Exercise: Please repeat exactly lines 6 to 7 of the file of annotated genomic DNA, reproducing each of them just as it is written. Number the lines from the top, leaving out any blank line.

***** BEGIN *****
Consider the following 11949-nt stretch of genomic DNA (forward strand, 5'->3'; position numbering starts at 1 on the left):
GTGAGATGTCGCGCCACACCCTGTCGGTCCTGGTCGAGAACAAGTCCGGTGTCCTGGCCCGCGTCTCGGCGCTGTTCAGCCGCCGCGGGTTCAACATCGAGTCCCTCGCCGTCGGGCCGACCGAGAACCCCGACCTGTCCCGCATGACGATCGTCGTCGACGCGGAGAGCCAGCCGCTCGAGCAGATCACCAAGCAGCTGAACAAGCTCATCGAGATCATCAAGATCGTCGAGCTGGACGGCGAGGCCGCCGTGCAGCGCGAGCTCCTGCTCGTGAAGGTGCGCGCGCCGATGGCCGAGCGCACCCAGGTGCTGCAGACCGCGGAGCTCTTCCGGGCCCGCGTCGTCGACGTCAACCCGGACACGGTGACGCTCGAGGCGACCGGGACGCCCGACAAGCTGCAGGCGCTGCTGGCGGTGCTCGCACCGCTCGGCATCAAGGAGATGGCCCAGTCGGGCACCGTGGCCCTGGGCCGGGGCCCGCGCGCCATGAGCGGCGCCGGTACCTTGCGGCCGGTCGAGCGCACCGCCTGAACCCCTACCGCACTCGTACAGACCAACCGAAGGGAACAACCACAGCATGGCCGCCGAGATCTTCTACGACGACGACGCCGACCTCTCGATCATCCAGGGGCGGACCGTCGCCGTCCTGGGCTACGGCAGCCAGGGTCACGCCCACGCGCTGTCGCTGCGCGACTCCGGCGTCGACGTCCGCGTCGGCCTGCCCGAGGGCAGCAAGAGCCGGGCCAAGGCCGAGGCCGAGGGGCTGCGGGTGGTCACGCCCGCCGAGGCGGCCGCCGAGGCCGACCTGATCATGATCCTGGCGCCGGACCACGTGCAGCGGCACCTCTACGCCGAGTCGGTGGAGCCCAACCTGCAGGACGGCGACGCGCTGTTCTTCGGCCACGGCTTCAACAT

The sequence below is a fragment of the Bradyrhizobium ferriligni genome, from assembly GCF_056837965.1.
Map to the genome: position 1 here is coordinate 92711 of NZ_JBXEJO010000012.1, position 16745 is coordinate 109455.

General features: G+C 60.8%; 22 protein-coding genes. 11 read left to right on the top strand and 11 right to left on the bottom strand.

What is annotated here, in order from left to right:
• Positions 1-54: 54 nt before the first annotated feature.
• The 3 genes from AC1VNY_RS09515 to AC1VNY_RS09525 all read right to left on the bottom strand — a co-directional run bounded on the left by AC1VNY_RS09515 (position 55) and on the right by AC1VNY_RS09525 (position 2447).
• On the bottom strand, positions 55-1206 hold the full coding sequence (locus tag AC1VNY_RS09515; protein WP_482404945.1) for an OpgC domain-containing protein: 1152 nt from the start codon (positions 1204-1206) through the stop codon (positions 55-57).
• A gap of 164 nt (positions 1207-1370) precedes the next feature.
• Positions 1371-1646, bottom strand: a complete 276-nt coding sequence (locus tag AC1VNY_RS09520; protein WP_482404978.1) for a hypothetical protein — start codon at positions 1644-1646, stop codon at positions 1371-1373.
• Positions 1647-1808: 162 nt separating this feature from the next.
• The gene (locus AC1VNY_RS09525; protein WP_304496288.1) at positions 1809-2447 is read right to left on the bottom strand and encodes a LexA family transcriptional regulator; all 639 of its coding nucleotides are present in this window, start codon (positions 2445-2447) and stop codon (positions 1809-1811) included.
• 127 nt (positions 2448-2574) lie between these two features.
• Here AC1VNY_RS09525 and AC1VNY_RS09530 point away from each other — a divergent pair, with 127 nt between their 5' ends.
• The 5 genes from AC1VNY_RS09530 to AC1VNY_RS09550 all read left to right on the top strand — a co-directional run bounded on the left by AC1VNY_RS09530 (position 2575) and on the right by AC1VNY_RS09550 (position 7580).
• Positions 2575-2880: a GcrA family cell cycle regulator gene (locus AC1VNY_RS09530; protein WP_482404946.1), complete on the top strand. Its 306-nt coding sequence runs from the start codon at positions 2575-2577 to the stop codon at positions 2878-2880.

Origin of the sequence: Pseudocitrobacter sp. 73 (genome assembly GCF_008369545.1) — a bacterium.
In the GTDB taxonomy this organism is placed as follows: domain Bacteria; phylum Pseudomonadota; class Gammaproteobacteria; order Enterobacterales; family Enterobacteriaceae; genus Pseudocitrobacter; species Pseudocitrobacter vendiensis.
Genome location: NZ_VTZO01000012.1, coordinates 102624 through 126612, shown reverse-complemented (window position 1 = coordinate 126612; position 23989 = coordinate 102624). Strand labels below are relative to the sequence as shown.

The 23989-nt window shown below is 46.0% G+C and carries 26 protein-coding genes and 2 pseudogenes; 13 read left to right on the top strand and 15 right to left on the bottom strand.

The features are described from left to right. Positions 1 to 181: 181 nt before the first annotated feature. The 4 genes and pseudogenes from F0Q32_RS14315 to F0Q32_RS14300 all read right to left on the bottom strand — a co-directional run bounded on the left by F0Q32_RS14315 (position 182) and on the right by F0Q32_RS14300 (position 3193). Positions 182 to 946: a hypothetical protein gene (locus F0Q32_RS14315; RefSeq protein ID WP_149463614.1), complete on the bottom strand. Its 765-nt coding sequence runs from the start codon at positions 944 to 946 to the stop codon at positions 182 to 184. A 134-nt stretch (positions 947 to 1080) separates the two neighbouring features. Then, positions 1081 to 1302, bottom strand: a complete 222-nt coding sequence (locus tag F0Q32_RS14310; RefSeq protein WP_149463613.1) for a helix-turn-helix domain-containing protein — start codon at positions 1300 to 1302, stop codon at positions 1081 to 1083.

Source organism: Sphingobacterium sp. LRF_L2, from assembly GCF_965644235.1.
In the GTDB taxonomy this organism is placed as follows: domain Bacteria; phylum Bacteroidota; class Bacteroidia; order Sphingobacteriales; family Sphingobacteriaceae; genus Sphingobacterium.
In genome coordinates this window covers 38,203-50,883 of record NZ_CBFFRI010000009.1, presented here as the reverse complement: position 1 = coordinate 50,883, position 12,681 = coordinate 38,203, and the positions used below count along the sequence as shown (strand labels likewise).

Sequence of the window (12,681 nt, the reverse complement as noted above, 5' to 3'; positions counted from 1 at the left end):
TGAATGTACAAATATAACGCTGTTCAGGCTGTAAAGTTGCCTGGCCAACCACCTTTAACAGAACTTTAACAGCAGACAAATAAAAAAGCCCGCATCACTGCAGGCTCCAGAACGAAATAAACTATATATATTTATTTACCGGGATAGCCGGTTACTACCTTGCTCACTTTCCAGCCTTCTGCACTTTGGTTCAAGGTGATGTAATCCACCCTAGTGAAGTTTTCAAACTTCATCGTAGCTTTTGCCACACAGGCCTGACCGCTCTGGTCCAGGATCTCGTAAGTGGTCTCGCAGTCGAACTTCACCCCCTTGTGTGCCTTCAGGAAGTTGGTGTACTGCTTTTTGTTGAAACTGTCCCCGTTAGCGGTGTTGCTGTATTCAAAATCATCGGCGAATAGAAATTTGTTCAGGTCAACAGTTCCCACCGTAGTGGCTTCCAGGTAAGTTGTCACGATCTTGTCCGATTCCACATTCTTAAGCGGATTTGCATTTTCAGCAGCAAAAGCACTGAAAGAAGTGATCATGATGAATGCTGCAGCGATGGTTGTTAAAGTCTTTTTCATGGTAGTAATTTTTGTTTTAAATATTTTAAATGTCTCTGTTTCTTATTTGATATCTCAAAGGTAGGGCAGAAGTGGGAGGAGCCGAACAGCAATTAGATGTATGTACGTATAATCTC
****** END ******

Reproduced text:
What is annotated here, in order from left to right:
• Positions 1-54: 54 nt before the first annotated feature.